Categories
Live music galleries

Live music galleries: Nap Eyes [2016]

(I got the idea for this series while sifting through the ‘piles’ of digital photos on my laptop. It occurred to me to share some of these great pics from some of my favourite concert sets from time to time. Until I get around to the next one, I invite you to peruse my ever-growing list of concerts page.)

Nap Eyes at Ottawa Dragon Boat festival, 2016

Artist: Nap Eyes
When: June 25th, 2016
Where: Ottawa Dragon Boat Festival, Ottawa
Context: Tomorrow marks the beginning of this year’s edition of Ottawa’s Dragon Boat Festival and if the weather gods are kind, it will mark the return of live music to my life after a two and a half year absence. Of course, the festival itself is mostly about the dragon boat racing and raising money for charity but it also includes free, all-ages concerts that typically showcase the finest in Canadian talent. I’ve seen some excellent shows there over the years, a few from which I’ve shared photos on these pages. Back in 2016, I caught Halifax, Nova Scotia’s Nap Eyes just after they released their critically acclaimed sophomore album, “Thought rock fish scale.” I was truly excited to see them because I had just discovered them and had been talking them up to friends and colleagues, describing them as The Velvet Underground, if all their songs meandered just so, like “Sunday Morning”. Live, they were completely as I suspected, all jangly and crashing guitars, and jaunty, consistent drumming. All four band members were playing in their own world, eyes closed and heads down, as if the audience weren’t there most of the time. Frontman Nigel Chapman’s vocals were uneven and unassured but in my opinion, that’s what gives the songs their edge, like early Belle & Sebastian or New Order: tentative but charming. It was an amazing show, nonetheless, and one during which I found myself lost in the music throughout most of the hour.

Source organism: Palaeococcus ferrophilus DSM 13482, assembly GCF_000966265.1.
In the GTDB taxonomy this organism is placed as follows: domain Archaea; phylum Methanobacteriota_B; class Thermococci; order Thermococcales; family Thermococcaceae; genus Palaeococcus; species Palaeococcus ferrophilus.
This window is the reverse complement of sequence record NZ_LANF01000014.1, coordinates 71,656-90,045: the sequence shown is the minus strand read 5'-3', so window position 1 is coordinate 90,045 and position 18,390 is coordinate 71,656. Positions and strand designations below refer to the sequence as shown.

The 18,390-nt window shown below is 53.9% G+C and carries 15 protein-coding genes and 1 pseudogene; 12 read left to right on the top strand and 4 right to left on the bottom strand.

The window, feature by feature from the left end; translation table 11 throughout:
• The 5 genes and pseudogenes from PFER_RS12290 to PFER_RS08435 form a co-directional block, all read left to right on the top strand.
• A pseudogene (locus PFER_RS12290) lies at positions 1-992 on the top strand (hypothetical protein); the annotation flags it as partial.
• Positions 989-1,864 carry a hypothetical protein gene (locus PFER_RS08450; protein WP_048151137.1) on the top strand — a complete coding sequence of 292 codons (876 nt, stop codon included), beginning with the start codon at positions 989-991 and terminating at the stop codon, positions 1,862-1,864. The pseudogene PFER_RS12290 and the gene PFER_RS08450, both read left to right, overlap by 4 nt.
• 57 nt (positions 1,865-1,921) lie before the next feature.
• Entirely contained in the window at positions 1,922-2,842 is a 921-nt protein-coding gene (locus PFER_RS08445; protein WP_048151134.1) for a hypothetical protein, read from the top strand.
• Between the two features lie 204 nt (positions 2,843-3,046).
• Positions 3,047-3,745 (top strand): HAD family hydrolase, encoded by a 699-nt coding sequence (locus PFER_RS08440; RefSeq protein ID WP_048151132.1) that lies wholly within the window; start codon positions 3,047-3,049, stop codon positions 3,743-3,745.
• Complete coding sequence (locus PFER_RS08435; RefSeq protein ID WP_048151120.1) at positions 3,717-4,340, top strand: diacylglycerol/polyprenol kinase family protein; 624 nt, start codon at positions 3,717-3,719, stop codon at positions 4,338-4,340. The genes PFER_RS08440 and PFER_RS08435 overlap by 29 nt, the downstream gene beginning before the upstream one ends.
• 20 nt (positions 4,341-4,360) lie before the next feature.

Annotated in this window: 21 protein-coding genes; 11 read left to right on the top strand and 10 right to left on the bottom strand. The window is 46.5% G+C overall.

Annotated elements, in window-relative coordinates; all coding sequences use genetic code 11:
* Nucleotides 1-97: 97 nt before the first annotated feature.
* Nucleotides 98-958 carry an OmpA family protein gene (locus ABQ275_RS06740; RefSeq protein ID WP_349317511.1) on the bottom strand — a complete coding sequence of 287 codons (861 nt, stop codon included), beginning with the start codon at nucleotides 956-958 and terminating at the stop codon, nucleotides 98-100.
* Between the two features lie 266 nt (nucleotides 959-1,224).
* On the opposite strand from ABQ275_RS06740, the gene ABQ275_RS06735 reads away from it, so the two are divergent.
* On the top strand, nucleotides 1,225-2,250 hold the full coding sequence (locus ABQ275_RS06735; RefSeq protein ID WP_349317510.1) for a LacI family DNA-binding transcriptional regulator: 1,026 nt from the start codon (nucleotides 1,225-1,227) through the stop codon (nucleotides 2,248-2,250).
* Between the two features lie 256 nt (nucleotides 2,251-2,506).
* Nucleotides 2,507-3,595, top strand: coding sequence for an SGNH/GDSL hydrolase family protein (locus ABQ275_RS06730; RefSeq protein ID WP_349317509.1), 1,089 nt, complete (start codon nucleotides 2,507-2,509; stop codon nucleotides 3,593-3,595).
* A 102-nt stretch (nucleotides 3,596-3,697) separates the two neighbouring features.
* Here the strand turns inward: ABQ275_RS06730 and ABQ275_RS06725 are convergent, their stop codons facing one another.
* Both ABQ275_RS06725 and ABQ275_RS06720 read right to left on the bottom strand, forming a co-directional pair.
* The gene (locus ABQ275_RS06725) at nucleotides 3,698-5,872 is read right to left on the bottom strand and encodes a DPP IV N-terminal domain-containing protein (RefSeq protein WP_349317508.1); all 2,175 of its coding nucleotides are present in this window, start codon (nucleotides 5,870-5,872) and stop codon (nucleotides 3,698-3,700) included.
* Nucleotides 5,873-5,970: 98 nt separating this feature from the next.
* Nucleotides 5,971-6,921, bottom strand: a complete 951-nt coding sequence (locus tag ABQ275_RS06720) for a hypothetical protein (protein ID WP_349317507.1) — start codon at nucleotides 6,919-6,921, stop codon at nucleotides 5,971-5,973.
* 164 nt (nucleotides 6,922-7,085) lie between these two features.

Point of reference song: Click clack

Seamus Dalton and Nigel Chapman of Nap Eyes
Josh Salter of Nap Eyes
Brad Loughead of Nap Eyes
Seamus Dalton
Nigel Chapman
Categories
Vinyl

Vinyl love: The Reds, Pinks & Purples “Uncommon weather”

(Vinyl Love is a series of posts that quite simply lists, describes, and displays the pieces in my growing vinyl collection. You can bet that each record was given a spin during the drafting of each corresponding post.)

Artist: The Reds, Pinks & Purples
Album Title: Uncommon weather
Year released: 2021
Details: Limited edition, pastel blue

The skinny: When I counted down my favourite albums of the year at the end of 2021, the last one standing was “Uncommon weather” by The Reds, Pinks and Purples. I had never even heard of said act prior to last year but following an email blast from Slumberland Records and trip over to Spotify, I was an instant fan. I went on the hunt for a vinyl pressing of what I later learned was Glenn Donaldson’s third album as The Reds, Pinks and Purples and found the pastel blue variant at one of my favourite indie online shops. It’s such a great record, like pretty much everything he’s released over the last few years. And just as I wrote in my end of the year post, “there’s just something addictive in Donaldson’s short bursts of ear-worm pop. Each of the thirteen songs on “Uncommon weather” sounds immediately familiar and welcoming. There’s loads of reverb and silky smooth synths, peppy drumming and jangly guitars, and above it all, Donaldson channels all of our 80s John Hughes heroes: Robert Smith, Ian McCulloch, and Richard Butler.” I really just can’t help myself from gushing to anyone who’ll listen about The Reds, Pinks and Purples.